The recent opening of the Mexican upstream energy industry, combined with access to abundant U.S. natural gas feedstock from Texas, is driving significant energy infrastructure investment on both sides of the border. That infrastructure, along with planned access to more competitively priced electricity promised by the reforms, is breathing potential for new life into the Mexican petrochemical industry, which has long relied on imports to meet its domestic needs, according to new analysis from IHS (NYSE: IHS), the leading global source of critical information and insight.
“After 15 years of stagnation, with no new petrochemical production capacity installed in the country and several plant closures, the Mexican petrochemical industry has been overdue for investment and has had to rely heavily on raw material imports to meet its need for local production of many chemicals,” said Rina Quijada, Ph.D., senior director, Latin America, at IHS Chemical. “In 2014, Mexico imported nearly U.S. $24.5 billion in chemicals and petrochemicals to meet its domestic needs, according to ANIQ, Mexico’s petrochemical industry association. However, for some chemical value chains, such as polyethylene, the import gap is more dramatic. Last year, Mexico had to import approximately 1.5 million tons of this widely used plastic, which is about 75 percent of the country’s polyethylene demand,” she said.
Quijada said that new production capacity is expected to start up by the end of 2015, reducing import demand for PE in 2016. That ethylene/polyethylene project, which is a joint venture effort between Brazilian-based Braskem and Mexican-based IDESA, is located in the state of Veracruz, and will use ethane as feedstock. “This new site should be highly competitive,” Quijada said. “Mexico needs more of this type investment, and we at IHS Chemical anticipate growth in production capacity of petrochemicals once additional feedstock is available in the next five to eight years.”
The changes in Mexico’s energy policy are already driving private investment in the energy infrastructure necessary to transport U.S. natural gas to Mexico,” Quijada said. “For Mexico, that gas means access to abundant, competitively priced feedstocks for petrochemical production. Just as important, it can be used for production of reliable, cost-competitive electricity, which is absolutely essential to grow the entire manufacturing base in the country and to making Mexican petrochemical production cost competitive.”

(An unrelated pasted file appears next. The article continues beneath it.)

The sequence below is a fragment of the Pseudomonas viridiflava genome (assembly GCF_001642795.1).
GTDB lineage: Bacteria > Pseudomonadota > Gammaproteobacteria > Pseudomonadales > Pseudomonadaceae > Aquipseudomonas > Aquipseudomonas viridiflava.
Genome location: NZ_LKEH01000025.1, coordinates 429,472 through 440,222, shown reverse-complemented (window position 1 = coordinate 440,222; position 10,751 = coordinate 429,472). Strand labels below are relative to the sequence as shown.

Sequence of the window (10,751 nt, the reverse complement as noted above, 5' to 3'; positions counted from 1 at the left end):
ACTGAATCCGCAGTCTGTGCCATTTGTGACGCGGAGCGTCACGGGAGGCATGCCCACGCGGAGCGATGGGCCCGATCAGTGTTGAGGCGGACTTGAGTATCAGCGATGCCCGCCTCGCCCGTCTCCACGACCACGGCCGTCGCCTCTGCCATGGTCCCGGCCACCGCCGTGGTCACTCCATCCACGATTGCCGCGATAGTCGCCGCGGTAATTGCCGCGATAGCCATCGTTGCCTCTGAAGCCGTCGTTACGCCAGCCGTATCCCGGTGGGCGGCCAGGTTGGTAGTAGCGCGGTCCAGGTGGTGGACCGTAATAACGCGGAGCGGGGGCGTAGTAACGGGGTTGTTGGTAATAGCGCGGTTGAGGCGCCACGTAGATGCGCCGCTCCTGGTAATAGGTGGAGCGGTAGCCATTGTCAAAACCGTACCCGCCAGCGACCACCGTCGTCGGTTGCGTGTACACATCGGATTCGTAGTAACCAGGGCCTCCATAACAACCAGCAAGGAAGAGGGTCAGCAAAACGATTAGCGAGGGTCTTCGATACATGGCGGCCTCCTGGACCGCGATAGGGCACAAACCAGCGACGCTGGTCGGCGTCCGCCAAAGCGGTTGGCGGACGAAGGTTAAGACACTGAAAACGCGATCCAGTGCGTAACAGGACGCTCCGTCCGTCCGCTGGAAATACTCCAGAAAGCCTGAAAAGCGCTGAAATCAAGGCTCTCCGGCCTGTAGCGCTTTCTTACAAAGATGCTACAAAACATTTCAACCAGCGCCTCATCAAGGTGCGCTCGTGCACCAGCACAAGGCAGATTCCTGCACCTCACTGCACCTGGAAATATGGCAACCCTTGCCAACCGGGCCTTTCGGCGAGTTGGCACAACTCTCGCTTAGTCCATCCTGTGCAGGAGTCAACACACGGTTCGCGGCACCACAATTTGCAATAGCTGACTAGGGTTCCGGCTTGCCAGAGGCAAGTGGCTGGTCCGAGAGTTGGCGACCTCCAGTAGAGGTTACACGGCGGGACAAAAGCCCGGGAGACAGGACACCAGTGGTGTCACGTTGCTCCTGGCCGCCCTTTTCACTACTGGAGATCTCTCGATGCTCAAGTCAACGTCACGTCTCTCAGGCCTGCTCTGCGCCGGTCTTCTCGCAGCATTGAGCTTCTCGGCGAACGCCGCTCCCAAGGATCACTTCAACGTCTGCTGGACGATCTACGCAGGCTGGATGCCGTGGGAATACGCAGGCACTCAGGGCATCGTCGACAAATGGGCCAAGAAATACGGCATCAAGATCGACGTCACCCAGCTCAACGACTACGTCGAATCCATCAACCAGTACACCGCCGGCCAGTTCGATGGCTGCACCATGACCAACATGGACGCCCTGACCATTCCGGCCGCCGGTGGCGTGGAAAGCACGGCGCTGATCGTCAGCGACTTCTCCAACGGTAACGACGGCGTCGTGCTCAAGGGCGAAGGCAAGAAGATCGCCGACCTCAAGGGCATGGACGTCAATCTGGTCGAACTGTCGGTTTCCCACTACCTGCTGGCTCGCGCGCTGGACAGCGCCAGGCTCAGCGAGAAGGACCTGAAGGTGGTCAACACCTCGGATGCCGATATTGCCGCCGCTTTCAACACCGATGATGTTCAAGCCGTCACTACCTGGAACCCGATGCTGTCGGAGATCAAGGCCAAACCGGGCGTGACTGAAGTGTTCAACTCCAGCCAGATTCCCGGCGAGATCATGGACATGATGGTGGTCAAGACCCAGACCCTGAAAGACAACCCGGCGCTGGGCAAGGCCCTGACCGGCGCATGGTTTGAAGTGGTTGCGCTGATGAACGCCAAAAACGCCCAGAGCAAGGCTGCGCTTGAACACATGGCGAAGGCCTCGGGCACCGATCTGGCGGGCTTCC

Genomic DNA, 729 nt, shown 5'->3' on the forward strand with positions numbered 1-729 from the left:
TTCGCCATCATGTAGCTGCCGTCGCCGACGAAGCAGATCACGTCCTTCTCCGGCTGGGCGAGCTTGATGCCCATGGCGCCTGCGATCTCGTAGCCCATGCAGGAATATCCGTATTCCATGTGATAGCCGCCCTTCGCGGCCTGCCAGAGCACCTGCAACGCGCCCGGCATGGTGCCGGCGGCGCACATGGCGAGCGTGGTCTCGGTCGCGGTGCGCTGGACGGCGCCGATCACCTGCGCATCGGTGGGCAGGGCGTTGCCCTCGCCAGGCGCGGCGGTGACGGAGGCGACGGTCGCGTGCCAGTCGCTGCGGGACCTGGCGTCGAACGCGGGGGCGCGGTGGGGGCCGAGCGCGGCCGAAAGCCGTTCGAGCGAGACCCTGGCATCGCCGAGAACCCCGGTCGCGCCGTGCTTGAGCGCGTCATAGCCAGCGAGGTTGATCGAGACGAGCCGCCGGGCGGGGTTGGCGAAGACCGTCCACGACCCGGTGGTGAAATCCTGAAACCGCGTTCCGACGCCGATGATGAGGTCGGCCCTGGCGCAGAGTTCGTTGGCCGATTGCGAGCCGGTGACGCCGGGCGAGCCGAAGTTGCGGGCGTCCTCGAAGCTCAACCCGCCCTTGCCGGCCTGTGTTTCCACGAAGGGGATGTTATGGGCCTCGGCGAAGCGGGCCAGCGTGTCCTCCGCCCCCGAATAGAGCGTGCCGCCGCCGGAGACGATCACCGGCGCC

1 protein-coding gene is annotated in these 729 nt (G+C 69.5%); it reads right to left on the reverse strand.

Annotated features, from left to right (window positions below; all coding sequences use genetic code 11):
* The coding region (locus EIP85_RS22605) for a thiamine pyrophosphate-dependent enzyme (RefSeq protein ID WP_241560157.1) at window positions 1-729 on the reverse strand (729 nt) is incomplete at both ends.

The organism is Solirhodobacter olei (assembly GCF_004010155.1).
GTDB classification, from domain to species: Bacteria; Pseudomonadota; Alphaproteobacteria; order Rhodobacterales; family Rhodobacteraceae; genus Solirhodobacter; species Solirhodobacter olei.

Mexican energy reform is driving billions of dollars in planned midstream investment, as private and state-owned companies seek access to abundant natural gas production available from key U.S. energy plays, including the Texas powerhouse known as the Eagle Ford shale, which extends from South Texas into Mexico. The Los Ramones (Phase I) pipeline, which came online last December, added an impressive 2.1 billion cubic feet (BCF) of natural gas per day of import capacity from Texas. Additional projects totaling 3.45 BCF per day of cross-border natural gas capacity are under development, and once online, will significantly increase gas availability in Mexico.
“These pipeline investments are needed to connect the regions that don’t currently have access to natural gas,” said David Crisostomo, a natural gas and power analyst at IHS Energy. “As a result, fuel-oil generation is still being used in regions such as the northwest, which is more costly than gas. This means Mexican consumers and manufacturers pay more for electricity when compared to their U.S. neighbors. Access to more affordable power will not only enable the petrochemical industry to grow and flourish, but also many other industries, such as automotive and consumer goods production,” he said. “The process will take some time, but the impacts for the Mexican petrochemical industry, the manufacturing base, and the economy, will be positive, and the power sector is pivotal to this success.”